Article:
This is quite possibly the single most important element in guitar playing. It’s your personality and your signature all in one. It’s worth spending a lot of time to perfect your bends. It’s your identity.
String bending is a great way to make your playing stand out apart from everyone else. With a slight bend of a string you can take your soloing into a whole new dimension.
String bending refers to actually stretching the string upwards towards the ceiling, or downwards towards the floor, causing an increase in pitch as the string is being stretched. If you are not familiar with string bending, you should definitely start taking action today and practice it. Use your ring finger to firmly hold down a note on the fret board. While holding the note down, bend the string upwards or downwards, while making sure firm string pressure remains on the fret of the guitar.
A good rule of thumb is, when bending the LOW three strings ( E,A,D) you should bend down towards the floor. On the HIGH three strings (G,B,E) you should bend upwards towards the ceiling. One very IMPORTANT rule when string bending is to be able to nail the pitch you’re going for without drifting. This makes your playing sound much more professional and pleasing to the ear.
Example: You are playing a solo within the pentatonic scale, you are getting ready to bend a note with your ring finger and intend on bending it a whole step (two frets up). When you bend that note you accidentally over bend making the note slightly sharp. Or, under bending the note making it slightly flat. This is a common over looked problem in players who bend a lot of notes. The majority of the people who are doing this don’t even realize it’s a problem for years. It’s the difference between Professional and Amateur.
A great way to improve your playing with string bending is to work on adding more emotion into your playing by utilizing the bends as a tool. Look at some of the blues greats like S.R.V. or Clapton. They don’t necessarily play with burning speed, but the notes they do play, and the bends they apply, display powerful emotion and feeling within their guitar playing.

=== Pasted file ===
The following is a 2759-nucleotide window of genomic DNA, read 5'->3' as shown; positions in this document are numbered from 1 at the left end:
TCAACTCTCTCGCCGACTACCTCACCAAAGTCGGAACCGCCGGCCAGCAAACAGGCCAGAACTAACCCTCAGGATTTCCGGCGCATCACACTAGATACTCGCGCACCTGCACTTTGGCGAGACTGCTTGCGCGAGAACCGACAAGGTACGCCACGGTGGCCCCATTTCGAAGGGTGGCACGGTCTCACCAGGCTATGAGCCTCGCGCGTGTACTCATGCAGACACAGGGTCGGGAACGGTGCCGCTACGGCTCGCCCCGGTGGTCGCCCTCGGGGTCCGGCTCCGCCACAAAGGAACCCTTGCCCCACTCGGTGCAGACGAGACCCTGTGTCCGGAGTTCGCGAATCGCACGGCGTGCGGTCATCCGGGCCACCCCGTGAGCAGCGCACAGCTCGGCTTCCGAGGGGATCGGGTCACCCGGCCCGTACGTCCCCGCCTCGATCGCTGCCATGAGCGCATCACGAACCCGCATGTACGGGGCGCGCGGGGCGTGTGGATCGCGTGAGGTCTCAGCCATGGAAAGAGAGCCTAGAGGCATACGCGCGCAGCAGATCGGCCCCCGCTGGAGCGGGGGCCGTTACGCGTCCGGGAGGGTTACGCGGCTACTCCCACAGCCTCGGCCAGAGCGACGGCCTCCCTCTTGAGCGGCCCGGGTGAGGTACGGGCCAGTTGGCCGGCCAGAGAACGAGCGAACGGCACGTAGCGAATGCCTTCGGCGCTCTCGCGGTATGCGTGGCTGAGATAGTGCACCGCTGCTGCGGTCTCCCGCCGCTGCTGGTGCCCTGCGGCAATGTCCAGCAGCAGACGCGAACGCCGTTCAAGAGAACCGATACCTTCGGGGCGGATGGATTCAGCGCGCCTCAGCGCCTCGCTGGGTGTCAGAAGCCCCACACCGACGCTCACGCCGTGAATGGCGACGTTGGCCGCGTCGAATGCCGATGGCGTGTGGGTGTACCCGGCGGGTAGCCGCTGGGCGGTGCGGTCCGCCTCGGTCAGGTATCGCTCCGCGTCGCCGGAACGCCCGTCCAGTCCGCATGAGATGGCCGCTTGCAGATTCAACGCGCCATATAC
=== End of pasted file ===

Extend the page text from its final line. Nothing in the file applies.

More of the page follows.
When soloing in any style of music, your bends can really take the solo to new levels, unleashing all the power and feeling of what you are trying to say musically. Bending the notes in different ways can change the feel of your solo as well. By bending slowly and gradually reaching that note is a whole different sound then just a quick bend up.
Another great sounding technique to try is “GHOST BENDING”. This is done by starting the note in the bent position and releasing it back to the original note. Pre-bend the note up a whole step and then release it moving it back down to the original pitch. This has a very unique sound, similar to a whammy bar dive.
Take the necessary time to examine how you bend your notes. Be sure to either bend your strings a whole step up or down, or a half step up or down. You’ll need to practice on nailing the pitch with complete accuracy. This will help clean up your playing tremendously.
Out of control note bending can destroy a great guitar solo.
If you properly practice your bends daily, you’ll soon get to a point of complete control, and you won’t even be thinking about it anymore. This is when you’re actually using bending as a tool, Or Weapon!
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Post by: Bob Molton
Guitar Instructional Product Development
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To hear some great examples of “ghost bending”, listen to the solo on The Beatles “The Night Before” and James Burton’s “Corn Pickin'”